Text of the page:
Doug Gross, Structural Engineer: You know, I started thinking about it, and my mind kind of just goes into all the things that people ought to know. Of course, I'm looking at it from the perspective of somebody who's been doing it for 15 years.
Eva Reiter: [speaking to teachers and engineer] You're talking about something that presupposes calculus and a lot of years of physics, etcetera. Now, we're talking about how do you take this project and break it down so freshmen can do that.
Doug Gross, Structural Engineer: So I just take a step back, and Eva helps me to say, "Well, you know, we can't do the universe," so we just grab the fundamental things that the students can understand.
Scott McComb, Teacher: And so what I'm passing out now, this is a tentative timeline. "Tentative" meaning, of course, it's subject to change.
Scott McComb, Teacher: If there's not buy-in from the students from the start, what you've suddenly committed to is three months or six months of, "Now I'm going to torture you with this project, which you're not interested in." So that's challenge number one.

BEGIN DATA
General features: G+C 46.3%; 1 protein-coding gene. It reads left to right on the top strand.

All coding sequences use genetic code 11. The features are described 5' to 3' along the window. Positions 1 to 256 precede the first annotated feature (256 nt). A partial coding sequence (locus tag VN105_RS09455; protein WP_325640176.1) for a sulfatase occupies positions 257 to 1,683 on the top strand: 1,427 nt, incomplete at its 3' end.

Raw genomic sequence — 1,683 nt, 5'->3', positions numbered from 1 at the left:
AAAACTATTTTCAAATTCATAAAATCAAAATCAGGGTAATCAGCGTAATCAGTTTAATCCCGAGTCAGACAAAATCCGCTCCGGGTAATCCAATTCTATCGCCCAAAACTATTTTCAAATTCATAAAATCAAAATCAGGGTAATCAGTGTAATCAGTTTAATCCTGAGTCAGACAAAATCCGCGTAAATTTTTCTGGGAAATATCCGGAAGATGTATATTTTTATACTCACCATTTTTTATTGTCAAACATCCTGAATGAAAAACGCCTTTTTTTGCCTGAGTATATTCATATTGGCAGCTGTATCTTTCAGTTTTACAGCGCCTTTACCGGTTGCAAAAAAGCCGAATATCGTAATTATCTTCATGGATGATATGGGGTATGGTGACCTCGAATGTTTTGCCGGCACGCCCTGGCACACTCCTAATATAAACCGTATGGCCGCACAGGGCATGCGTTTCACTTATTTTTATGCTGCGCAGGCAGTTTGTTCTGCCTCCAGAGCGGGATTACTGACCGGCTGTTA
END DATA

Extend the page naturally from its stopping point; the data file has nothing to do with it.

Scott McComb, Teacher: November 17th, we will design the wing. December 1st, we will build the wing.
Scott McComb, Teacher: Challenge number two is finding a way to make it authentic. Whose working on this in real life? Why are we spending our time with this?
Doug Gross, Structural Engineer: [speaking to class] Now our project that we're going to work on here is not the aerodynamics of a wing, it's the structural performance of a wing. We do this is the real world, too. And it's very cool, and I'm hoping to show you how cool it is.